00:35:34 – Timeline for Food Sensitivities,
Dr. Estima and Dr. Pedre discuss the importance of keeping a food journal to identify patterns of food sensitivities. They explain how sensitivities can have a threshold effect, where one exposure may be fine, but a second exposure can cause symptoms. Other factors such as stress, sleep, and food combinations can also impact sensitivities.
00:39:35 – Stress and Gut Health,
Dr. Pedre explains how stress can affect the gut microbiome, gut permeability, and vagal tone. High cortisol levels from stress can alter the gut ecosystem, leading to more yeast in the gut and sugar cravings.
00:43:39 – Behavioral Changes Caused by Stress,
Dr. Estima and Dr. Pedre discuss how stress can drive behavioral changes such as cravings for sugar and comfort foods.
00:49:39 – The Power of Soil and Dirt,
Dr. Pedre emphasizes the importance of soil and dirt for our microbiome. Exposure to organic soil without toxins can magnify our gut microbiome diversity, as seen in the Hadza tribe.
00:55:05 – Diversity vs. Eating the Rainbow,
Dr. Pedre discusses a Stanford study that compared a high fiber diet to a high fermented foods diet. The high fiber diet did not show a significant increase in microbiome diversity, while the fermented foods diet did. Diversity is the holy grail, but it’s not a one-size-fits-all approach.
00:59:00 – The Role of Fiber and Fermented Foods,
The study found that fermented foods had a significant impact on microbiome diversity and reduced inflammation. While fiber had a smaller impact, it helped to regulate the immune system.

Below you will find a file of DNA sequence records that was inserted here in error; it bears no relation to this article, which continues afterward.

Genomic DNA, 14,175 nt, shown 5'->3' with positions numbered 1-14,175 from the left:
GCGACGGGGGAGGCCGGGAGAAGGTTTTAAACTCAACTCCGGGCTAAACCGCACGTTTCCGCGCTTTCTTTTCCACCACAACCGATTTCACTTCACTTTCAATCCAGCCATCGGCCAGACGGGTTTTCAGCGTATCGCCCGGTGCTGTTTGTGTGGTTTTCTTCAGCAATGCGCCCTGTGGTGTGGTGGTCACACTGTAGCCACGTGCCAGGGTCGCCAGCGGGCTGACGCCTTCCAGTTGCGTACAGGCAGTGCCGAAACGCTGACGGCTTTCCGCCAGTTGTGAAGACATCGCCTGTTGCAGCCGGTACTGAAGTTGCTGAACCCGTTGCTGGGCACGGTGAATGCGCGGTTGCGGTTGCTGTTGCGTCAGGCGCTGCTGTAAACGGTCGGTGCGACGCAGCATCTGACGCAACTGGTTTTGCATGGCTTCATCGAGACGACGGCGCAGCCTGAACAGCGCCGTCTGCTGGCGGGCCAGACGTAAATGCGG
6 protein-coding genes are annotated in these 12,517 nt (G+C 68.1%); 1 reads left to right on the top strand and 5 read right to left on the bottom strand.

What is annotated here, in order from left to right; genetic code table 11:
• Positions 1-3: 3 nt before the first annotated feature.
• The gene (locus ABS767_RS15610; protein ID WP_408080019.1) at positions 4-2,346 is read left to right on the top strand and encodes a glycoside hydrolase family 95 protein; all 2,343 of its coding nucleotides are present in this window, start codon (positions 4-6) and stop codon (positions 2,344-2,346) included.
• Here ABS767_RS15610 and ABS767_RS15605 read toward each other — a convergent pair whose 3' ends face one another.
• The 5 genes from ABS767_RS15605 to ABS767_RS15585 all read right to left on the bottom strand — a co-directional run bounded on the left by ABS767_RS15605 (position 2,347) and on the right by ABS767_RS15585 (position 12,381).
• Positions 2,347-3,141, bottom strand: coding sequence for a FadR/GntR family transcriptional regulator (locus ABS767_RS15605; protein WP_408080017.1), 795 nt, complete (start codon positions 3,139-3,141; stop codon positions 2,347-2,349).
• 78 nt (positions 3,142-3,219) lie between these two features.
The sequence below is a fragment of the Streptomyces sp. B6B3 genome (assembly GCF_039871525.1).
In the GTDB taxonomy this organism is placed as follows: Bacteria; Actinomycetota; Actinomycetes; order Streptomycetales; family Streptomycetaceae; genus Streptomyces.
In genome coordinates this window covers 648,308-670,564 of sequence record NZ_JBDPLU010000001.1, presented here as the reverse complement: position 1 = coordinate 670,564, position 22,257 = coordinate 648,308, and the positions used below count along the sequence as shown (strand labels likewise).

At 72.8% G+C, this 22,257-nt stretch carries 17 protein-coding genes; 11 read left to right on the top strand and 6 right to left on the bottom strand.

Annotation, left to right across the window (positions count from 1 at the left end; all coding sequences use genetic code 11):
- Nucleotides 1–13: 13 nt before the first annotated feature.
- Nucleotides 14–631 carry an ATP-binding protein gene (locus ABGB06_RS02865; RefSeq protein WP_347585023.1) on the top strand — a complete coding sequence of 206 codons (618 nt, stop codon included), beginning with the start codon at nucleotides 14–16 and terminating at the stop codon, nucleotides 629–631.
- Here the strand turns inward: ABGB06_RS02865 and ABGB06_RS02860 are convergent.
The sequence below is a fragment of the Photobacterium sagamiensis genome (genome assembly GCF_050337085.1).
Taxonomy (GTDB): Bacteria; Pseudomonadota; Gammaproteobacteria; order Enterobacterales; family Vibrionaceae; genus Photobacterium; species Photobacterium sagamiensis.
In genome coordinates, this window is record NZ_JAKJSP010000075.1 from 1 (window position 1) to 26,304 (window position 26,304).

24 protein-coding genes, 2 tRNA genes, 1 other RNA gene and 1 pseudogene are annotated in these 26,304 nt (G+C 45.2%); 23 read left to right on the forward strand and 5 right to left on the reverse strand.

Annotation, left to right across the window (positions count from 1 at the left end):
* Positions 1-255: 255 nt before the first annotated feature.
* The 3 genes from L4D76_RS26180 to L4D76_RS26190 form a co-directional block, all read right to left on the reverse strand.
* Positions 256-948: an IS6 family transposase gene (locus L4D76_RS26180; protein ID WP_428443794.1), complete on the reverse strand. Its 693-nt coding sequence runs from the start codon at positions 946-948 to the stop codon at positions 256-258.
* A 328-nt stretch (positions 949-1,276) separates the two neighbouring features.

01:03:27 – Gut Disruptors,
Dr. Pedre notes that alcohol is a significant gut disruptor. Other factors, such as stress, lack of sleep, and processed foods, can also impact gut health. A personalized approach to healing the gut is necessary, with fermented foods and fiber as cornerstones, but with consideration of individual circumstances.
01:06:18 – Dairy and its impact on gut health,
Dr. Pedre discusses the impact of dairy on gut health, highlighting that it can cause constipation and trigger food sensitivities due to lactose and dairy protein intolerance.
01:07:35 – Fecal matter transplant,
Dr. Estima and Dr. Pedre discuss fecal matter transplant as a possible treatment for gut-related conditions such as Crohn’s colitis and ulcerative colitis. While it is not yet approved for many indications, it has shown promise in experimental treatments for food sensitivities and autism in the microbiome community.
01:11:06 – Protecting the microbiome,
Dr. Estima and Dr. Pedre stress the importance of protecting the microbiome throughout life, from birth to adulthood and into old age. They discuss the negative impacts of persistent antibiotic use and emphasize the need to foster microbial diversity through diet, exposure to nature, and limiting exposure to mass agriculture.
01:13:32 – Seeking microbial diversity,
Dr. Pedre encourages individuals to seek microbial diversity in their gut by avoiding antibiotics as much as possible, only using them when necessary. He advises fostering microbial diversity through a healthy diet, exposure to nature, and gardening. He notes that microbial diversity is a key factor in the health of centenarians.
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I’m Dr. Stephanie
Part geek, part magic, and all the way passionate about being a well-lived woman.